Earlier this week, Apple engineers visited the Texas School for the Blind and Visually Impaired where they led a programming course from the company’s Everyone Can Code curriculum. According to the Austin Statesman’s technology blog, Open Source, the class was the first such session led by Apple for blind and low-vision students.
With the assistance of VoiceOver, the students completed assignments in Apple’s Swift Playgrounds iPad app. The students also got a chance to go outside and fly Parrot drones using Swift Playgrounds. Viki Davidson, a technology teacher at the school, told Open Source:
“We see this as a way to get them interested in coding and realize this could open job opportunities,” said Vicki Davidson, a technology teacher at the Texas School for the Blind and Visually Impaired. “Apple has opened up a whole new world for kids by giving them instant access to information and research, and now coding.”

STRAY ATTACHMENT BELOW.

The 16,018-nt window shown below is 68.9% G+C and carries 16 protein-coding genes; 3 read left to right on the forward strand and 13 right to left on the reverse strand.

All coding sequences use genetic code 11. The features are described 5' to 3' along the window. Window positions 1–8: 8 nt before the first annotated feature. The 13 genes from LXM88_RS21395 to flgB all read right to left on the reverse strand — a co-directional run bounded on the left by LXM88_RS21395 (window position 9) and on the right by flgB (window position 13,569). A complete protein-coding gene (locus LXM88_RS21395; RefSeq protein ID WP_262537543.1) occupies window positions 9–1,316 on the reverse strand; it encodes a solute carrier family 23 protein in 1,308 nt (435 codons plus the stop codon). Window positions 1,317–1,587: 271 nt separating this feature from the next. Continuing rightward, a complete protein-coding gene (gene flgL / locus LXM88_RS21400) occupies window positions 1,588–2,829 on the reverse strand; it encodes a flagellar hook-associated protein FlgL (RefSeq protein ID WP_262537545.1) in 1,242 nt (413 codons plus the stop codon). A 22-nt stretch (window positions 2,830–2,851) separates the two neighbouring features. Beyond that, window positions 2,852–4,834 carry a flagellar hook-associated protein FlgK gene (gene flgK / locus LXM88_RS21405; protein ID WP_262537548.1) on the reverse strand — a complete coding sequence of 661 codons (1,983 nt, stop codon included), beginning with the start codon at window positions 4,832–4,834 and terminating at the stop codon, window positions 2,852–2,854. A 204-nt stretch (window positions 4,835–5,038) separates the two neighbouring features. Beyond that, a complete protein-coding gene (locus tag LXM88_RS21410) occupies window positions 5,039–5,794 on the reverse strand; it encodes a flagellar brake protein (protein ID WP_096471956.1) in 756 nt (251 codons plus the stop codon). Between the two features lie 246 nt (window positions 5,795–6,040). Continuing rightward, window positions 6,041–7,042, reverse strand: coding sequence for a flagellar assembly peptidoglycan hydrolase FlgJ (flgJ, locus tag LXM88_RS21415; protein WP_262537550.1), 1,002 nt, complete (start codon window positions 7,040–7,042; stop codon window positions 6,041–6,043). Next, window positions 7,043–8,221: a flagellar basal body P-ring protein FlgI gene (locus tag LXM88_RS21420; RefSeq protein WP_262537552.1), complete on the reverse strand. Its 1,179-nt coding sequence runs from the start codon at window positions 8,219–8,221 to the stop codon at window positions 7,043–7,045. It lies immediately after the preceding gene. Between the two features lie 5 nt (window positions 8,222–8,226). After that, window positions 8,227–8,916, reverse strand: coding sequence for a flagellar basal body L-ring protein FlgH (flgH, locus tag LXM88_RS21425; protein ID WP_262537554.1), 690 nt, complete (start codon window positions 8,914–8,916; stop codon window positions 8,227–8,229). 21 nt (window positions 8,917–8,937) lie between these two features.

Apple’s director of accessibility, Sarah Herrlinger, who will participate in a session on Innovations in Accessibility at South By Southwest on March 15th, said:
“When we said everyone should be able to code, we really meant everyone,” said Sarah Herrlinger, Apple’s director of accessibility. “Hopefully these kids will leave this session and continue coding for a long time. Maybe it can inspire where their careers can go.”
Swift Playgrounds and Apple’s Everyone Can Code curriculum have grown at a remarkable rate and are fantastic resources for students, teachers, and parents. However, it’s Apple’s long-standing commitment to accessibility across all of its products that helps ensure that those resources are available to as many students as possible.